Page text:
The third novel featuring FBI agent Pendergast is set, once again, in New York.
It’s been a number of years since the journey into the sublevels of the Big Apple, but a curious discovery has drawn Pendergast back to the city. A charnel house has been discovered while the foundation of a new building is being laid. Thirty six corpses, brutally murdered, may hold the key to solving a decades old mystery.
Pendergast is aided by a policeman, his old friend, newspaperman, Bill Smithback and archaeologist, Nora Kelly.
Things take a turn for the darker when it seems New York is now being plagued by a copycat murderer. Bodies are being discovered with the lower portion of their spinal cords removed, while the victims are still alive.
Pendergast believes that the murders are being committed by the same person, despite the fact that the remains in the charnel house are over a century old. Is he right? Is there a killer out there that has found a key to eternal life, and is stalking the streets for some unknown reason?
Smithback, while not believing that theory, scents a story, and a chance to get back into Nora’s good graces, digs into the mystery, and before the end of the story, finds himself in a terrifying situation.
Pendergast, meanwhile, works to discover the killer’s home, but it’s the reader who is in for a shock or two, as we learn more about Special Agent Pendergast this time around.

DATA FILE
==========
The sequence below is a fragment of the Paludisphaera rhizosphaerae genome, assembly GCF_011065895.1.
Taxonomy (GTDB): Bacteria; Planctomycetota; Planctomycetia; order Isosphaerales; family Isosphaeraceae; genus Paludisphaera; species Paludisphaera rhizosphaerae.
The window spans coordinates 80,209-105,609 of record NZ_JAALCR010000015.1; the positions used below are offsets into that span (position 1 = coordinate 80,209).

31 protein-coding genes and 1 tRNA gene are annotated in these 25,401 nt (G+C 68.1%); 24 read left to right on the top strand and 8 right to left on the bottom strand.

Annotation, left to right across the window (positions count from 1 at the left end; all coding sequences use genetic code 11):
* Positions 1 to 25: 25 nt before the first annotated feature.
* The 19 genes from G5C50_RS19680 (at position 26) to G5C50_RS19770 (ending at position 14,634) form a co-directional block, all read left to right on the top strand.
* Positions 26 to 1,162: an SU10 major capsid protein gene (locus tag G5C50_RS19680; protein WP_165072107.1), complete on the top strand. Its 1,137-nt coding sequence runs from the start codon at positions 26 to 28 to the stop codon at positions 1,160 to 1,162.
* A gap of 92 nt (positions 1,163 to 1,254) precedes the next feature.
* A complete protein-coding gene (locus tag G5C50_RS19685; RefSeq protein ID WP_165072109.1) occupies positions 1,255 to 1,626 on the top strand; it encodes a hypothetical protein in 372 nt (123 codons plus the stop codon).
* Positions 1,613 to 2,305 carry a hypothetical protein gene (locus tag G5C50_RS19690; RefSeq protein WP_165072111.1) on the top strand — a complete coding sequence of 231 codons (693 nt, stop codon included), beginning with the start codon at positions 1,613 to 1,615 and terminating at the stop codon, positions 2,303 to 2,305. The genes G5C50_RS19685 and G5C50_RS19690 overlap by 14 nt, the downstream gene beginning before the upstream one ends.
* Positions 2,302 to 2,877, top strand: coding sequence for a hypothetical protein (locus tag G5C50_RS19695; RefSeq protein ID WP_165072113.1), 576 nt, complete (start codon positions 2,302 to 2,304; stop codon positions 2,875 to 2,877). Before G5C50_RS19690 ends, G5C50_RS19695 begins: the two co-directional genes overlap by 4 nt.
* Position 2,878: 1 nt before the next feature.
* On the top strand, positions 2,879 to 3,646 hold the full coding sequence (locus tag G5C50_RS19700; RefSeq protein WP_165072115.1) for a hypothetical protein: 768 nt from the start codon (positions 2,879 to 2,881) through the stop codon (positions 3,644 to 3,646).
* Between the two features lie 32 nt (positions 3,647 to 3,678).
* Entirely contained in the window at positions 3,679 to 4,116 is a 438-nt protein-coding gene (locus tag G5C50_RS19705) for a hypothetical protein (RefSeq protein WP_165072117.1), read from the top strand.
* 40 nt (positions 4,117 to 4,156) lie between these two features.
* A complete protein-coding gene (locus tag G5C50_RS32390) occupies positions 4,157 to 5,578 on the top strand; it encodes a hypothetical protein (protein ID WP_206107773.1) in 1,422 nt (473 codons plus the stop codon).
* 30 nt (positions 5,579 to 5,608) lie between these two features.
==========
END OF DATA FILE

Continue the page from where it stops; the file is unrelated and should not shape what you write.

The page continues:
Preston and Child have once again crafted an engrossing novel that delves into the dark places of humanity. They continue to flesh out their Holmsian creation, Pendergast, never unveiling too much, but instead, giving us hints and impressions not only of Pendergast’s current life, but that of his youth as well… We get the first mention of a brother in this book, and something tells me that will come back to haunt us.
The two writers know how to craft a tense sequence, and there are a number of them. From someone stalking Nora through the museum archives, to the nail-biting climax as Pendergast comes face to face with the true villain of the piece.
There are other things going on as well throughout the book, political maneuverings by a mayor up for re-election, who promises results, and a police detective, Custer, who may, or may not be on the right trail.
Much like it’s two predecessors, this novel boots along quickly, combing science, a hint of procedural, and a lot of thrills. I was a little worried about where the series would go, especially after how the two previous books were connected not only be characters but by subject. It seems there is plenty of interesting things out there for Pendergast to investigate.
I do wonder how many of them are going to be in New York, though. It’s a big world out there, and I bet Pendergast can find his way into all kinds of trouble worldwide.
The next book in the series is called Still Life With Crows… we’ll see where that one takes us.